"A born writer, especially a born story-teller. Dr. Sutherland, who is distinguished in medicine, is an amateur in the sense that he only writes when he has nothing better to do. But when he does, it could hardly be done better." G.K. Chesterton.
Continuing the series of Dr Sutherland’s childhood memories of Glasgow.
My playground was the Necropolis on the hill to the right of the Cathedral. To enter you cross “The Bridge of Sighs” which spans a valley through which the Molendinar Burn once ran, but on the bed of the burn is now a road. On summer evenings, when the gates of the Necropolis were closed to the public, I played among the trees, vaults and tombstones with Donald Grant, whose father was superintendent of this city of the dead. We had no fear of ghosts, and the place was quite cheerful. In the rock facing the Bridge of Sighs was a cavern closed by gates of iron bars, but it was possible to climb over the gates and within the cave were barrels of gunpowder kept for blasting. From the magazine Donald Grant and I obtained powder for our toy cannons and hime-made fireworks. I think the lad is now a missionary in China.
I often passed along the road under the Bridge of Sighs on my way to Dennistoun Swimming Baths; and once on that road I saw a sight that few have ever seen. There was thunder in the air, but rain had not yet fallen. I was walking on the pavement, and saw in the centre of the road alongside me a globe of dazzling light about four feet in diameter. It ws moving along the road faster than I, and was soon twenty yards ahead of me. Then came a loud report, and it shot straight up into teh sky. On returning home I reported what I had seen to my somewhat incredulous parents. Years later I read of ball lightening, they mystery of which, so far as I know, has never been explained. The thing left an indelible impression on my memory. For several years I would sometimes dream of a ball of yellow light coming towards me. I had no fear until I realised what it was — God. Then my yells aroused the household, and I would awake bathed in perspiration.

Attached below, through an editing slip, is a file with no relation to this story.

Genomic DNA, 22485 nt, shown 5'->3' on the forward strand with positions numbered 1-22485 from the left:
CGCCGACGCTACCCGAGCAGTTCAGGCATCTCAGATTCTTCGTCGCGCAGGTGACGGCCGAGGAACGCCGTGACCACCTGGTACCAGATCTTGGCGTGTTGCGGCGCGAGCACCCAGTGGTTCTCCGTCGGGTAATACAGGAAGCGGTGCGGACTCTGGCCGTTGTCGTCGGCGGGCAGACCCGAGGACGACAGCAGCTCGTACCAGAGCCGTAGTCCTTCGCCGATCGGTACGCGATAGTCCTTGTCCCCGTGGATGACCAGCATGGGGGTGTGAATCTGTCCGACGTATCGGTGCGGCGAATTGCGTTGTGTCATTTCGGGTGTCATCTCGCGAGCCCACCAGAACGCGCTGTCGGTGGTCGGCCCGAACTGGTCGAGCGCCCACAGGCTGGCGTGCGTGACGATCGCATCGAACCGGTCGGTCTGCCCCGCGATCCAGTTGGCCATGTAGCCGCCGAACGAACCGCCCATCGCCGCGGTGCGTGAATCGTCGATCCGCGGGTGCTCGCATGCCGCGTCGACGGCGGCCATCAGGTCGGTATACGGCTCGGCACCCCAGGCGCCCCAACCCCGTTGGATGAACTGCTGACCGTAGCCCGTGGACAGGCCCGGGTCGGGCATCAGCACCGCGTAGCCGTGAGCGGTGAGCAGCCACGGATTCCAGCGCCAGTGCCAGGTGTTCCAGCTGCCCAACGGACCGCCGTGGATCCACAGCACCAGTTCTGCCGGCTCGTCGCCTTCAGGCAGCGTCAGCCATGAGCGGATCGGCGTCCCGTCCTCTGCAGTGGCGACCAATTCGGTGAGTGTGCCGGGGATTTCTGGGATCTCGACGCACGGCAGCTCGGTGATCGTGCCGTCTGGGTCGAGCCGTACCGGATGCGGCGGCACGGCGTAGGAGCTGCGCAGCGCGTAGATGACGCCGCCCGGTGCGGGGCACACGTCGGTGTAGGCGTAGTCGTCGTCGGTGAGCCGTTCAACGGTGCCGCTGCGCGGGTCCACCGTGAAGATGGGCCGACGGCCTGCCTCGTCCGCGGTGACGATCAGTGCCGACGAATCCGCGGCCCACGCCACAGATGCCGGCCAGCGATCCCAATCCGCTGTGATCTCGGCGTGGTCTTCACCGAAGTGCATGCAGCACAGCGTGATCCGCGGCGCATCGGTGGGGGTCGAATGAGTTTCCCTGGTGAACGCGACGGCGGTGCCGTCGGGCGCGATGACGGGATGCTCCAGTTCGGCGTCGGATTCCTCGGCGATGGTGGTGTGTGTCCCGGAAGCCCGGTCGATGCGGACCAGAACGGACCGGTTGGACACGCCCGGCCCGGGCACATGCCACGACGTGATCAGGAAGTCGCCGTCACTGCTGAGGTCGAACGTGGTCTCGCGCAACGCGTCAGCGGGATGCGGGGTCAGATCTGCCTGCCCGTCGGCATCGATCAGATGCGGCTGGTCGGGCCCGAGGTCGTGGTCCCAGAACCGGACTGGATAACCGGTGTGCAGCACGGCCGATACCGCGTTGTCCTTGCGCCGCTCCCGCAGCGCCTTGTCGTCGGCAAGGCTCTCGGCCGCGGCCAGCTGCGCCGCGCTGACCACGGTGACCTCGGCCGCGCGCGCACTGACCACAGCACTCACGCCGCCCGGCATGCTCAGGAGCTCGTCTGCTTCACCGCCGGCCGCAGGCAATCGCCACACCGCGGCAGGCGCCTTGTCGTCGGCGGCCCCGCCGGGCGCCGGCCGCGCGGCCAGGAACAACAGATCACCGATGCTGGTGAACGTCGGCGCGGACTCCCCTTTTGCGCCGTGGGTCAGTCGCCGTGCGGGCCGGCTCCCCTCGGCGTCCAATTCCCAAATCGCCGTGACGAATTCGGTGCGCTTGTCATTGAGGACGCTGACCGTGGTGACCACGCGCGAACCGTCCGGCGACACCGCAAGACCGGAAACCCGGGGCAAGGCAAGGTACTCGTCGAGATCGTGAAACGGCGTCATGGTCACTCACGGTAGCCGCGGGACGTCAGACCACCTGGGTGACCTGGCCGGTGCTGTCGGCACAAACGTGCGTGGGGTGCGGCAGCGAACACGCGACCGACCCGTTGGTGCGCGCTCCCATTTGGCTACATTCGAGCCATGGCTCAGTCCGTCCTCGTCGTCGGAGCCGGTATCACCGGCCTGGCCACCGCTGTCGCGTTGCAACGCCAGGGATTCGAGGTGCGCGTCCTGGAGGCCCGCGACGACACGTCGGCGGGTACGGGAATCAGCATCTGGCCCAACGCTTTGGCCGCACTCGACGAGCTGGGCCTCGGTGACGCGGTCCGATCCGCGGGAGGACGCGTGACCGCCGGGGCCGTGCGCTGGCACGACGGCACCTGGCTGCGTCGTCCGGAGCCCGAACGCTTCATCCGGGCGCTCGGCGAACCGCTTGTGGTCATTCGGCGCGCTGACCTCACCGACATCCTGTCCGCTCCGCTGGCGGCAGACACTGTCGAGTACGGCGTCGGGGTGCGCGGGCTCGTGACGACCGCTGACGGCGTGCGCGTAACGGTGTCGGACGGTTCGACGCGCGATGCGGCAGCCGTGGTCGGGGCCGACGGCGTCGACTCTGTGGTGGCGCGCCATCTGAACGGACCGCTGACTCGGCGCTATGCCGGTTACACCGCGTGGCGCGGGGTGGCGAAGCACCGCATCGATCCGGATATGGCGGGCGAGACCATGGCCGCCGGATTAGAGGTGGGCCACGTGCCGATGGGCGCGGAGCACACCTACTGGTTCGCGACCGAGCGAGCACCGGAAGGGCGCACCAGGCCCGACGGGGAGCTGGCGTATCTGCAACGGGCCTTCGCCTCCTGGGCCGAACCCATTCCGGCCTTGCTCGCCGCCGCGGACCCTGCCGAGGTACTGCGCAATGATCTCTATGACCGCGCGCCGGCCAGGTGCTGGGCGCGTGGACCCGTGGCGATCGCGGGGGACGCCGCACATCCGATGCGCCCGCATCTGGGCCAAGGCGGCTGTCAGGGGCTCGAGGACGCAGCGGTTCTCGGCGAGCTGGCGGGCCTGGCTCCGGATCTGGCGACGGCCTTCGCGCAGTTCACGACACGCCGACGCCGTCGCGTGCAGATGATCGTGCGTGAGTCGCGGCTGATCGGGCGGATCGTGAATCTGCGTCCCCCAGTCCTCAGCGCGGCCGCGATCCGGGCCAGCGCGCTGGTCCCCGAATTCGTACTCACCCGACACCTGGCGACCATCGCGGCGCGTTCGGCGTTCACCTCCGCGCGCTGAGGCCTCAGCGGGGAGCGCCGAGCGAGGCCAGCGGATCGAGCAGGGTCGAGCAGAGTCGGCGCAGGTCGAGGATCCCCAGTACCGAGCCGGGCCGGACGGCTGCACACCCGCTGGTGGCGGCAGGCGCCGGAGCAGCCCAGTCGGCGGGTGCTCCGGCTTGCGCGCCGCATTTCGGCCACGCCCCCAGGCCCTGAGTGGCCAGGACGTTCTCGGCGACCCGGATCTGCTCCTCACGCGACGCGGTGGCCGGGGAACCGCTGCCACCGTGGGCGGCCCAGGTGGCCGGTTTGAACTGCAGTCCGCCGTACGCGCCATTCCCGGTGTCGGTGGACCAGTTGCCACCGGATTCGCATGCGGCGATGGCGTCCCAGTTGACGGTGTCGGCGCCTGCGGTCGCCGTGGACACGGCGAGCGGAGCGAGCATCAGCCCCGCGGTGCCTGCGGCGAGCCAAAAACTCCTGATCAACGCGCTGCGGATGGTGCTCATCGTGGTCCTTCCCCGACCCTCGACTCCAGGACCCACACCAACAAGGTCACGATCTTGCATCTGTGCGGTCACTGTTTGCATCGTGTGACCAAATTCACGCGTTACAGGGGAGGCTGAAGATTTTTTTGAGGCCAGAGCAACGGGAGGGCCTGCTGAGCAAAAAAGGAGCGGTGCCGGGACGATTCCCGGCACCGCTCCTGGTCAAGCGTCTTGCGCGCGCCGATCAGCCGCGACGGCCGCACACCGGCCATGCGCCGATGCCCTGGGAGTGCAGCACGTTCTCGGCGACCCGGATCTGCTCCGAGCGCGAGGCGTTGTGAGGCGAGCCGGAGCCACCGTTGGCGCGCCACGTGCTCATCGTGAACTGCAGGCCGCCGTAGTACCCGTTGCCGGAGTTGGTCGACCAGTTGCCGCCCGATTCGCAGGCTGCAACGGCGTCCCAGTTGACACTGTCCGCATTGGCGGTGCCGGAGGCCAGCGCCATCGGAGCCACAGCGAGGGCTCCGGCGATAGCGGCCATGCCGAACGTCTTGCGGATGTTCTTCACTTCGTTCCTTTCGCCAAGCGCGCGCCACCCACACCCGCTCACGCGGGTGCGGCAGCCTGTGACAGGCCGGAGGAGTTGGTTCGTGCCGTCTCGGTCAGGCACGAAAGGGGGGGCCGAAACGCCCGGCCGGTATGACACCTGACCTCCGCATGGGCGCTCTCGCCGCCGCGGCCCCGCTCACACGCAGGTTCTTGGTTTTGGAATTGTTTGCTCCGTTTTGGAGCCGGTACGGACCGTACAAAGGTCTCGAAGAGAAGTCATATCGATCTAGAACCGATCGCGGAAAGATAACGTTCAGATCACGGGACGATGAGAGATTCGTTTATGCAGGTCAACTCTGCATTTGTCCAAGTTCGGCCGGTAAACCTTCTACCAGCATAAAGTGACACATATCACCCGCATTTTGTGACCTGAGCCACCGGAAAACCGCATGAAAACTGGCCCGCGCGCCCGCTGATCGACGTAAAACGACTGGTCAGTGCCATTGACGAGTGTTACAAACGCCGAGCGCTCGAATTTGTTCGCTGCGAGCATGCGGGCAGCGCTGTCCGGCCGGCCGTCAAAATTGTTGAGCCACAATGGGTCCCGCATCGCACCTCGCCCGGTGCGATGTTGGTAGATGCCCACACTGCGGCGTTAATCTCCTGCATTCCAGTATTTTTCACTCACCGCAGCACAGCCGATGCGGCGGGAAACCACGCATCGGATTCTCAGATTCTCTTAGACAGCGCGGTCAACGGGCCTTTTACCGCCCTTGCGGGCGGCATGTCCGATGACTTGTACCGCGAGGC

From A Time to Keep (1934).
Photo credit: Photograph of Glasgow Necropolis by Finlay McWalter.